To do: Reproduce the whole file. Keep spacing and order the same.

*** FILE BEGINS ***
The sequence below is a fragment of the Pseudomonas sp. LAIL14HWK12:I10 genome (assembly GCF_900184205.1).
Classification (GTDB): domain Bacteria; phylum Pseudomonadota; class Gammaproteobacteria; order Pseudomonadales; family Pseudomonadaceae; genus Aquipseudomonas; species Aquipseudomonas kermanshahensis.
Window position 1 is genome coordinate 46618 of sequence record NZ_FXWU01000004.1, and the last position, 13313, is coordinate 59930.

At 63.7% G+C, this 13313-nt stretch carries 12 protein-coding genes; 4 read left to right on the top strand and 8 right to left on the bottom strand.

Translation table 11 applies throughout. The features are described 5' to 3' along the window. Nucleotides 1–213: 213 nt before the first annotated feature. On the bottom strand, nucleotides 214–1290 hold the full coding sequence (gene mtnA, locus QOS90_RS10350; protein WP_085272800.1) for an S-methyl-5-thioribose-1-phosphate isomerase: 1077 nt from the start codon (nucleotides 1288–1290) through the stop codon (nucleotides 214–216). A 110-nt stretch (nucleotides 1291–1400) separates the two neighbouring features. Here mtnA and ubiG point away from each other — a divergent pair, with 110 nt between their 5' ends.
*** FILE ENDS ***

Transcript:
The sequence below is a fragment of the Pseudomonas sp. LAIL14HWK12:I10 genome (assembly GCF_900184205.1).
Classification (GTDB): domain Bacteria; phylum Pseudomonadota; class Gammaproteobacteria; order Pseudomonadales; family Pseudomonadaceae; genus Aquipseudomonas; species Aquipseudomonas kermanshahensis.
Window position 1 is genome coordinate 46618 of sequence record NZ_FXWU01000004.1, and the last position, 13313, is coordinate 59930.

At 63.7% G+C, this 13313-nt stretch carries 12 protein-coding genes; 4 read left to right on the top strand and 8 right to left on the bottom strand.

Translation table 11 applies throughout. The features are described 5' to 3' along the window. Nucleotides 1–213: 213 nt before the first annotated feature. On the bottom strand, nucleotides 214–1290 hold the full coding sequence (gene mtnA, locus QOS90_RS10350; protein WP_085272800.1) for an S-methyl-5-thioribose-1-phosphate isomerase: 1077 nt from the start codon (nucleotides 1288–1290) through the stop codon (nucleotides 214–216). A 110-nt stretch (nucleotides 1291–1400) separates the two neighbouring features. Here mtnA and ubiG point away from each other — a divergent pair, with 110 nt between their 5' ends.